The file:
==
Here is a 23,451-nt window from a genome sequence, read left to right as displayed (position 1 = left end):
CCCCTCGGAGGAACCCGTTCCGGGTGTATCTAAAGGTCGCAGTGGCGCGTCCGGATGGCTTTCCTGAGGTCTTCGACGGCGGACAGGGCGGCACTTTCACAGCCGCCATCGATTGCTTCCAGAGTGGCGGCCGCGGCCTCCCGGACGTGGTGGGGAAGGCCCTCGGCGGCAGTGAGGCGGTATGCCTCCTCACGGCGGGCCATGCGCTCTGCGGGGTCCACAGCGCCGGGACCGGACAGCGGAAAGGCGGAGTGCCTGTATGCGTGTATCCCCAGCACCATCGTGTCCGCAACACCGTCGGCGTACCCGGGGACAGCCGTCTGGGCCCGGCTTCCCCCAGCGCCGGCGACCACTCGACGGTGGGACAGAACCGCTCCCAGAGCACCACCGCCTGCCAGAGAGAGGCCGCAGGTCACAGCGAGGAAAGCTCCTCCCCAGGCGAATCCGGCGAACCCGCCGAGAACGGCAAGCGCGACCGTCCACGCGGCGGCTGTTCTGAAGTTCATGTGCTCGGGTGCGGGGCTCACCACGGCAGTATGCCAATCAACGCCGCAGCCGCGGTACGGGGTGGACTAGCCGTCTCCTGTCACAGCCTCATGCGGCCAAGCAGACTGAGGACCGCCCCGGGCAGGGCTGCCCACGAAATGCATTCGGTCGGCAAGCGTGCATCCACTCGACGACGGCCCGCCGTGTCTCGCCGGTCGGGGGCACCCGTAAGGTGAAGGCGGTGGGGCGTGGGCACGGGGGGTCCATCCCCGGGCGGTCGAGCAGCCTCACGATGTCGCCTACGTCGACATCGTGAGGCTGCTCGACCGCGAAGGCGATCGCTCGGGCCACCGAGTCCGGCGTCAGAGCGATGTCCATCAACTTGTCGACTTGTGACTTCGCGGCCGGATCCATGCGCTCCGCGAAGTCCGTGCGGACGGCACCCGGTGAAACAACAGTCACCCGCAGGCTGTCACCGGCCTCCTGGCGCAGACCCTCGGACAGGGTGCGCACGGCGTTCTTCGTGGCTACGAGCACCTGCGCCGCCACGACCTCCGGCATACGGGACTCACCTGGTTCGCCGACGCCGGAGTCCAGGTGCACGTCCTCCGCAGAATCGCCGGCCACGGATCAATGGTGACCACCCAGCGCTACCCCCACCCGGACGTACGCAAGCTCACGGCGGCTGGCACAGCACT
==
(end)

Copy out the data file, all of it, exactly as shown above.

Here is a 23,451-nt window from a genome sequence, read left to right as displayed (position 1 = left end):
CCCCTCGGAGGAACCCGTTCCGGGTGTATCTAAAGGTCGCAGTGGCGCGTCCGGATGGCTTTCCTGAGGTCTTCGACGGCGGACAGGGCGGCACTTTCACAGCCGCCATCGATTGCTTCCAGAGTGGCGGCCGCGGCCTCCCGGACGTGGTGGGGAAGGCCCTCGGCGGCAGTGAGGCGGTATGCCTCCTCACGGCGGGCCATGCGCTCTGCGGGGTCCACAGCGCCGGGACCGGACAGCGGAAAGGCGGAGTGCCTGTATGCGTGTATCCCCAGCACCATCGTGTCCGCAACACCGTCGGCGTACCCGGGGACAGCCGTCTGGGCCCGGCTTCCCCCAGCGCCGGCGACCACTCGACGGTGGGACAGAACCGCTCCCAGAGCACCACCGCCTGCCAGAGAGAGGCCGCAGGTCACAGCGAGGAAAGCTCCTCCCCAGGCGAATCCGGCGAACCCGCCGAGAACGGCAAGCGCGACCGTCCACGCGGCGGCTGTTCTGAAGTTCATGTGCTCGGGTGCGGGGCTCACCACGGCAGTATGCCAATCAACGCCGCAGCCGCGGTACGGGGTGGACTAGCCGTCTCCTGTCACAGCCTCATGCGGCCAAGCAGACTGAGGACCGCCCCGGGCAGGGCTGCCCACGAAATGCATTCGGTCGGCAAGCGTGCATCCACTCGACGACGGCCCGCCGTGTCTCGCCGGTCGGGGGCACCCGTAAGGTGAAGGCGGTGGGGCGTGGGCACGGGGGGTCCATCCCCGGGCGGTCGAGCAGCCTCACGATGTCGCCTACGTCGACATCGTGAGGCTGCTCGACCGCGAAGGCGATCGCTCGGGCCACCGAGTCCGGCGTCAGAGCGATGTCCATCAACTTGTCGACTTGTGACTTCGCGGCCGGATCCATGCGCTCCGCGAAGTCCGTGCGGACGGCACCCGGTGAAACAACAGTCACCCGCAGGCTGTCACCGGCCTCCTGGCGCAGACCCTCGGACAGGGTGCGCACGGCGTTCTTCGTGGCTACGAGCACCTGCGCCGCCACGACCTCCGGCATACGGGACTCACCTGGTTCGCCGACGCCGGAGTCCAGGTGCACGTCCTCCGCAGAATCGCCGGCCACGGATCAATGGTGACCACCCAGCGCTACCCCCACCCGGACGTACGCAAGCTCACGGCGGCTGGCACAGCACT